U.S. medical scientists have used daisy-like plants to develop an easily ingested compound that might be used in treating leukemia patients.

The compound, developed at the University of Rochester Medical Center in Rochester, New York, has proven successful in laboratory studies, with clinical trials expected to begin in England by the end of the year.

The Rochester team has been developing the compound for nearly five years and to bring it from a laboratory concept to patient studies in such a short period of time is very fast progress in the drug development world, said Craig Jordan, senior author of the research and director of Translational Research for Hematologic Malignancies at the university's Wilmot Cancer Center.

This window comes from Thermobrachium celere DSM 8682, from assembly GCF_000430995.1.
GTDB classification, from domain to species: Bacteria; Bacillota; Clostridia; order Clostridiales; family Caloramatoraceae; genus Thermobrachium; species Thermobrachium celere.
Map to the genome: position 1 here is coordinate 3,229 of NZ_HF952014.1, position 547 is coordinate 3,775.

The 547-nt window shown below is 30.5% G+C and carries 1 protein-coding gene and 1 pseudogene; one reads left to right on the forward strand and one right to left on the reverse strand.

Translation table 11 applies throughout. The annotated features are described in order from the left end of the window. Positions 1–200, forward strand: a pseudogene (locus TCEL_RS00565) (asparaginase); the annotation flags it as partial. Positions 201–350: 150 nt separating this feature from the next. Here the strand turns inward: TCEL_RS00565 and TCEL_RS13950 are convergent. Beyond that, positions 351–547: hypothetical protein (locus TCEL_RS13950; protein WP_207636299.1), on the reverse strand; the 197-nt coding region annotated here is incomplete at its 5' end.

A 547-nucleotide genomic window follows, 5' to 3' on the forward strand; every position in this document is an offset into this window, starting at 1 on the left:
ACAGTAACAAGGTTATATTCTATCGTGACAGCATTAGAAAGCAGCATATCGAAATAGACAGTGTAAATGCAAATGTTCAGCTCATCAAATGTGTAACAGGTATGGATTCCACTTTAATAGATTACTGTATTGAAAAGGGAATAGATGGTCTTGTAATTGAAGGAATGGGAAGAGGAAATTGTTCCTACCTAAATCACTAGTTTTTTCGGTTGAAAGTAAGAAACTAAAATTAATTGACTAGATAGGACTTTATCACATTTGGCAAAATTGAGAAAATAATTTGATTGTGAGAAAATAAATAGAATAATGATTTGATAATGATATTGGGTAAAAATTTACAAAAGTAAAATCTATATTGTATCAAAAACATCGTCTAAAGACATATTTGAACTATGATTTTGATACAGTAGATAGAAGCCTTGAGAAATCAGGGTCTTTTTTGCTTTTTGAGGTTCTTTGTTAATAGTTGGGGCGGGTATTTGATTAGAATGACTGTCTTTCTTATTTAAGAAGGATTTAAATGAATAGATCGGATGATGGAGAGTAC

The compound consists of dimethylamino-parthenolide, or DMAPT, a form of parthenolide that is derived from a daisy-like plant known as feverfew or bachelor's button. DMAPT is a water-soluble agent that scientists believe will selectively target leukemia at the stem-cell level, where malignancies begin.

Such a process, said the researchers, is significant because standard chemotherapy doesn't strike deep enough to kill cancer at the roots, thus resulting in relapses.

The study is reported in the journal Blood.